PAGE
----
Is Throw Away Fashion Killing Our Industry?

Just the other day I was trying to understand how Primark manages to sell its products so cheaply. I haven’t found the breakdown of statistics I am looking for just yet and I’m not entirely sure it exists to the layman. But I am constantly astounded by the prices in its stores.

As a designer working from home I have minimal outgoings which means I can make things fairly cheaply compared to a boutique store for instance. But one dress in Primark might cost one hour of my labour time. How do they do it? Of course, labour is cheap for them, but there are still fabric costs, buildings to maintain, shipping, transportation and storage, packaging, advertising and selling once its products hit the UK.

Another store bites the dust (source)

And whilst Primark might say they are helping consumers during the recession, it is these cheap products and the mindset of consumers to expect everything for next to nothing which is fuelling the problem. More expensive and reliable brands are going out of business because of them. And when even charity shops are refusing Primark clothing on account of its poor manufacture, you know there’s a problem somewhere.

So I am amazed they are still getting away with it and that despite the complaints customers keep going back for more.

I was inspired to write this blog by an article I read on earlier this week, which reminded me what an impact this kind of mentality is having on the health of our high streets.
Primark’s profits are on the increase because we’re greedy. 
We’ve worked our way into a recession by becoming addicted 
consumers. And if your salary won’t stretch to cover designer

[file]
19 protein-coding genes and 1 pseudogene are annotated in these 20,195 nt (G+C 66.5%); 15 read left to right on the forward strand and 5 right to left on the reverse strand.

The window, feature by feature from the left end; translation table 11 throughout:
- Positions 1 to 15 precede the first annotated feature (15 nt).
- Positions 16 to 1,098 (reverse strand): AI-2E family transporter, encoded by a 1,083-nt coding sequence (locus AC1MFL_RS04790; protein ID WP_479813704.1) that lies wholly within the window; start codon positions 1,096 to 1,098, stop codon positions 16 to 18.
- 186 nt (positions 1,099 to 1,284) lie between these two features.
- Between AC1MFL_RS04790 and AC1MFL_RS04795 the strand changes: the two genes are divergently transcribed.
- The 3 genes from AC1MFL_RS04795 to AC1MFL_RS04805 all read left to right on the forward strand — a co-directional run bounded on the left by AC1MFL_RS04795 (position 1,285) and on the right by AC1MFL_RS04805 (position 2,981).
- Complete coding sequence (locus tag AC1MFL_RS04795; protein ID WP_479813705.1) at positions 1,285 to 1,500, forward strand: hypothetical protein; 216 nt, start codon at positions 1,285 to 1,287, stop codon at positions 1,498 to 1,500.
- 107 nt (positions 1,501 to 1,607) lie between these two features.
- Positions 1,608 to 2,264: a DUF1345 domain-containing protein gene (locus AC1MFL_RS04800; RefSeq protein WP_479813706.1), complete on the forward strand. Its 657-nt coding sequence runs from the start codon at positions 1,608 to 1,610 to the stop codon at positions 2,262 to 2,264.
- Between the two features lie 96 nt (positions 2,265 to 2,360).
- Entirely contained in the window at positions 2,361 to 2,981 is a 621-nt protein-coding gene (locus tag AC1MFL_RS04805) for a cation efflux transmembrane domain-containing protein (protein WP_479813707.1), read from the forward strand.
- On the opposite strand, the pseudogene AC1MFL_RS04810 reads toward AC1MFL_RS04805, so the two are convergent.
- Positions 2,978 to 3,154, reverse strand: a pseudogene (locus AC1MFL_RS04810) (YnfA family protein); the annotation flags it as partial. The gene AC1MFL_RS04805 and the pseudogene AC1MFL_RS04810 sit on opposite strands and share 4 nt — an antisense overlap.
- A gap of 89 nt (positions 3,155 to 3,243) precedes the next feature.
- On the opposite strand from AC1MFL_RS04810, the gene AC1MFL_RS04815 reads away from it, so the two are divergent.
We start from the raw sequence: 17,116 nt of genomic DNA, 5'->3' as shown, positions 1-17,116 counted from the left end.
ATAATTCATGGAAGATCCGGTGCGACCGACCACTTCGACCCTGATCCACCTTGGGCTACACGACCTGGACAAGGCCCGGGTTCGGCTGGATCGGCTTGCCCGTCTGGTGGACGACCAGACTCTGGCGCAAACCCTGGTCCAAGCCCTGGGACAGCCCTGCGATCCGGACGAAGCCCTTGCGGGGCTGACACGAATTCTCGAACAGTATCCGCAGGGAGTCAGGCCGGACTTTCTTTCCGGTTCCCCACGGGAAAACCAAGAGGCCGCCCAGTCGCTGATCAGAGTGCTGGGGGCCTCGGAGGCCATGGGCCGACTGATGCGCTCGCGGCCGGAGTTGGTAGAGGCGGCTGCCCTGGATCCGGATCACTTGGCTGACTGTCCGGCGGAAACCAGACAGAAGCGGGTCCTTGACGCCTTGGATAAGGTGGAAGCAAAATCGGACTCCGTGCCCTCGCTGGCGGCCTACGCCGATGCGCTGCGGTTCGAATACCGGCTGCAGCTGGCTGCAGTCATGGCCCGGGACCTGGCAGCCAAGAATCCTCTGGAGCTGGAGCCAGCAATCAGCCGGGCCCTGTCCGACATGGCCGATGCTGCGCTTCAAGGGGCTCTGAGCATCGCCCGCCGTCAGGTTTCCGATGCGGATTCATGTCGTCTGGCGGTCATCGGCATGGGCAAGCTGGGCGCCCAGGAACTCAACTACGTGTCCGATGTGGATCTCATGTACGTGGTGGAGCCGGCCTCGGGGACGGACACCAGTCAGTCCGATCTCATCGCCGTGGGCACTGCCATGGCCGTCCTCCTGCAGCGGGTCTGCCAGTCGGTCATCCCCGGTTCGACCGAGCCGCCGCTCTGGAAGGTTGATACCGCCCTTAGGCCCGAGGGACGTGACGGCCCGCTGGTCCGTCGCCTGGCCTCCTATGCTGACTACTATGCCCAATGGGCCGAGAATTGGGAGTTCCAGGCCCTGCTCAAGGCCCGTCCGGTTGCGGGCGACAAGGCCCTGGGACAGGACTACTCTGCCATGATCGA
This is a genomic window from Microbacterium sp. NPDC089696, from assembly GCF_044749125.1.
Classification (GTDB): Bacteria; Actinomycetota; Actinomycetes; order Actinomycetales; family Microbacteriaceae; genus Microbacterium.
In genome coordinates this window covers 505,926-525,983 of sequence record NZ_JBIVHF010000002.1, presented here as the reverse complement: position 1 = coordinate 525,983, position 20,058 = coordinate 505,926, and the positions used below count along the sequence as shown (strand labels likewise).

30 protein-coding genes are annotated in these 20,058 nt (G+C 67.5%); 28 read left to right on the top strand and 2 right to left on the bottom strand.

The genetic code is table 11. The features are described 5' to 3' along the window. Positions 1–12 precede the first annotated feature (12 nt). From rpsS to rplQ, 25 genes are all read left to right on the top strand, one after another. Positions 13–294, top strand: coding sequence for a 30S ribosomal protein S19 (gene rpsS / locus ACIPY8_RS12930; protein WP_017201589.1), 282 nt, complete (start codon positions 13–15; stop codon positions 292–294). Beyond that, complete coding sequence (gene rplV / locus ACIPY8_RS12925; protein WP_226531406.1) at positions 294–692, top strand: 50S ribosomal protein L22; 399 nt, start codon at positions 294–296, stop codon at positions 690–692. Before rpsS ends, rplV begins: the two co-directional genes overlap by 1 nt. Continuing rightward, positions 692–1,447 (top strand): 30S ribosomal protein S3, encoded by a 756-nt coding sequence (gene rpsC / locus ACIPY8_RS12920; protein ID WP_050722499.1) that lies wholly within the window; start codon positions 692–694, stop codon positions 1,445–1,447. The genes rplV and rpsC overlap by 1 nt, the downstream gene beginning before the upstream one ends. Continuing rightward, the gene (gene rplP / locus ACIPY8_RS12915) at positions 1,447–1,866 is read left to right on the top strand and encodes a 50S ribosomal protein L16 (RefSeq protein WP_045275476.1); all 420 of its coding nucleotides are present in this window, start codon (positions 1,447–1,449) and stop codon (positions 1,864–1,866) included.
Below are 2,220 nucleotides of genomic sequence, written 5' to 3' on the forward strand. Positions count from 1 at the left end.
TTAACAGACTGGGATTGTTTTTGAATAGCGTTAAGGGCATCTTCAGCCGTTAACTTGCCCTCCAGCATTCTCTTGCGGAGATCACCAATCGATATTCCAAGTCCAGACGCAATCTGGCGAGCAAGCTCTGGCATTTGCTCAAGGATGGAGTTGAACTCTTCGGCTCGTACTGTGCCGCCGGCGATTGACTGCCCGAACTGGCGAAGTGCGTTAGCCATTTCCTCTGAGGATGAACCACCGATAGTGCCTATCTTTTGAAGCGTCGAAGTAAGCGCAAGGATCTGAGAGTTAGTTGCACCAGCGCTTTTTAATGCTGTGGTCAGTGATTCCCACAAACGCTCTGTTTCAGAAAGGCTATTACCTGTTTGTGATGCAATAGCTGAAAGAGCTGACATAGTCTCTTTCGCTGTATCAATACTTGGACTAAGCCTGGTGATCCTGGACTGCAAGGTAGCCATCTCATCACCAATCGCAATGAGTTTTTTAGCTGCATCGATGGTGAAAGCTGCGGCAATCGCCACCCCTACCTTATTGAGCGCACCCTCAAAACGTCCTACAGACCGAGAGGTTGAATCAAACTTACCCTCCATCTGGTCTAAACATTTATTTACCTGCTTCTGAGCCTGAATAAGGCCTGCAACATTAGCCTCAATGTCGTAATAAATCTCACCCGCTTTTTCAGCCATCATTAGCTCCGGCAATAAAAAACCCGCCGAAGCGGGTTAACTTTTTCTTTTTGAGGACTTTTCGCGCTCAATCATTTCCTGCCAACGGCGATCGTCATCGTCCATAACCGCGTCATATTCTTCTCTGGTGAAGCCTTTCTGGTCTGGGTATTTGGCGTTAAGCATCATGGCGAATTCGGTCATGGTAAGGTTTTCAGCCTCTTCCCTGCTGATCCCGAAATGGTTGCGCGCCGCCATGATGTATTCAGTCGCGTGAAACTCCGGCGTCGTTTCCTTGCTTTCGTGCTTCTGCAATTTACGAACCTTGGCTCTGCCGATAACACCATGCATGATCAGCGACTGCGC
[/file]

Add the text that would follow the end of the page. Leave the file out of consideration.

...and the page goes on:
buys, you can get the same hit from a Primark splurge with 
relatively little damage to your wallet.
How Primark, dubbed ‘Primarni’, actually does it, noone seems to really know. But when you realise what’s actually involved in the production process it really blows your mind how they can sell product for the prices they do. This article published just last year still highlighted issues with Primark’s ethical values from several years ago when Panorama exposed the questionable morals of its manufacture abroad.

Just £13 – how? (source)

But has anything actually changed?  Prices are still the same, and it seems the ethical stance has fallen by the wayside as shoppers feed their addiction during the recession.

Whilst all around us, stores are closing down or holding permanent sales in an attempt to draw customers in, so a trip to Primark will suggest otherwise as customers cram as much as they can into shopping baskets and flimsy paper bags.

It’s a huge concern, and when you are in the industry, trying to keep a business alive, it’s a terrifying and disheartening reality that your customers would rather buy throwaway fashion that they may never even wear than something that will last for years and fit perfectly.

And it’s a terrible shame that our industry has boiled down to the price tag and not the cut, the fit or the longevity of the product.

We once had a great fashion industry, which now seems to only be accessible by the privileged few. And this is a very sad reality which is going to continue to have disastrous effects on what is left of our industry in this country. And who knows where it will end without an end in sight to the recession. How many more recognised brands will disappear from our high streets, and how many freelance and independent manufacturers will fall by the wayside? 

……..if companies actually instilled the philosophy to pay workers 
the equivalent of the UK’s basic wage amd provided European 
Standards of Labour we would probably all be walking around naked.
Where the industry goes from here, who knows. It can’t go on as it is, otherwise pretty soon the only stores left selling clothes to the average shopper on the high street will be Primark, charity shops and supermarkets and that would be a terrible legacy.

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